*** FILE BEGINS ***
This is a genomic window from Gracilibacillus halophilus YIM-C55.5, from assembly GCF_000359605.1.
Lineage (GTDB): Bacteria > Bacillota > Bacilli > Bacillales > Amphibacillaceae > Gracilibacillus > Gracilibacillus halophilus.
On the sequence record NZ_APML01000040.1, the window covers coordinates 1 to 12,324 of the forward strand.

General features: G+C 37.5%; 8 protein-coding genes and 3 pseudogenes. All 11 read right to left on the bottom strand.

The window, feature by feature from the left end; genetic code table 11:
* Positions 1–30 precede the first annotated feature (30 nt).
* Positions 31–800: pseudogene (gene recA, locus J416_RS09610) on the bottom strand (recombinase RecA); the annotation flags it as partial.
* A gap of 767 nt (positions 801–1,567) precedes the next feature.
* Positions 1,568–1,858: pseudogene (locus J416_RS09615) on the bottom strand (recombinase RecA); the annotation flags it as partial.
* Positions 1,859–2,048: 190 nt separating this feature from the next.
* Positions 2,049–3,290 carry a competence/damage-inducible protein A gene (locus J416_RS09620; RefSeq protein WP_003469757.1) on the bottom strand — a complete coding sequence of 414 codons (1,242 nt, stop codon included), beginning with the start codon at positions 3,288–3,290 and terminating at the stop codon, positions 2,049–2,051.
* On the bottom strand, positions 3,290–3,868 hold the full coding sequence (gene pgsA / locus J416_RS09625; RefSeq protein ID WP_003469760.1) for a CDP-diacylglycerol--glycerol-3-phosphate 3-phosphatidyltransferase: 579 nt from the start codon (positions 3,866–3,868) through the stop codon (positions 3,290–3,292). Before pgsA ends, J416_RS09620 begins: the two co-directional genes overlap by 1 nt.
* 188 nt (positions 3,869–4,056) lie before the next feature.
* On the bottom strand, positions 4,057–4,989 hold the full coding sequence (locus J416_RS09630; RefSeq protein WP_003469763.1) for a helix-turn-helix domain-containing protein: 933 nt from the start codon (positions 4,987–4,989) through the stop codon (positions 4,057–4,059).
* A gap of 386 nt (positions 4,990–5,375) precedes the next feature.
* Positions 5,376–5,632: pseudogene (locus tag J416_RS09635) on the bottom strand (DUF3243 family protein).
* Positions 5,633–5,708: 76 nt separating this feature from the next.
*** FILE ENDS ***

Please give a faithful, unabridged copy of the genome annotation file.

This is a genomic window from Gracilibacillus halophilus YIM-C55.5, from assembly GCF_000359605.1.
Lineage (GTDB): Bacteria > Bacillota > Bacilli > Bacillales > Amphibacillaceae > Gracilibacillus > Gracilibacillus halophilus.
On the sequence record NZ_APML01000040.1, the window covers coordinates 1 to 12,324 of the forward strand.

General features: G+C 37.5%; 8 protein-coding genes and 3 pseudogenes. All 11 read right to left on the bottom strand.

The window, feature by feature from the left end; genetic code table 11:
* Positions 1–30 precede the first annotated feature (30 nt).
* Positions 31–800: pseudogene (gene recA, locus J416_RS09610) on the bottom strand (recombinase RecA); the annotation flags it as partial.
* A gap of 767 nt (positions 801–1,567) precedes the next feature.
* Positions 1,568–1,858: pseudogene (locus J416_RS09615) on the bottom strand (recombinase RecA); the annotation flags it as partial.
* Positions 1,859–2,048: 190 nt separating this feature from the next.
* Positions 2,049–3,290 carry a competence/damage-inducible protein A gene (locus J416_RS09620; RefSeq protein WP_003469757.1) on the bottom strand — a complete coding sequence of 414 codons (1,242 nt, stop codon included), beginning with the start codon at positions 3,288–3,290 and terminating at the stop codon, positions 2,049–2,051.
* On the bottom strand, positions 3,290–3,868 hold the full coding sequence (gene pgsA / locus J416_RS09625; RefSeq protein ID WP_003469760.1) for a CDP-diacylglycerol--glycerol-3-phosphate 3-phosphatidyltransferase: 579 nt from the start codon (positions 3,866–3,868) through the stop codon (positions 3,290–3,292). Before pgsA ends, J416_RS09620 begins: the two co-directional genes overlap by 1 nt.
* 188 nt (positions 3,869–4,056) lie before the next feature.
* On the bottom strand, positions 4,057–4,989 hold the full coding sequence (locus J416_RS09630; RefSeq protein WP_003469763.1) for a helix-turn-helix domain-containing protein: 933 nt from the start codon (positions 4,987–4,989) through the stop codon (positions 4,057–4,059).
* A gap of 386 nt (positions 4,990–5,375) precedes the next feature.
* Positions 5,376–5,632: pseudogene (locus tag J416_RS09635) on the bottom strand (DUF3243 family protein).
* Positions 5,633–5,708: 76 nt separating this feature from the next.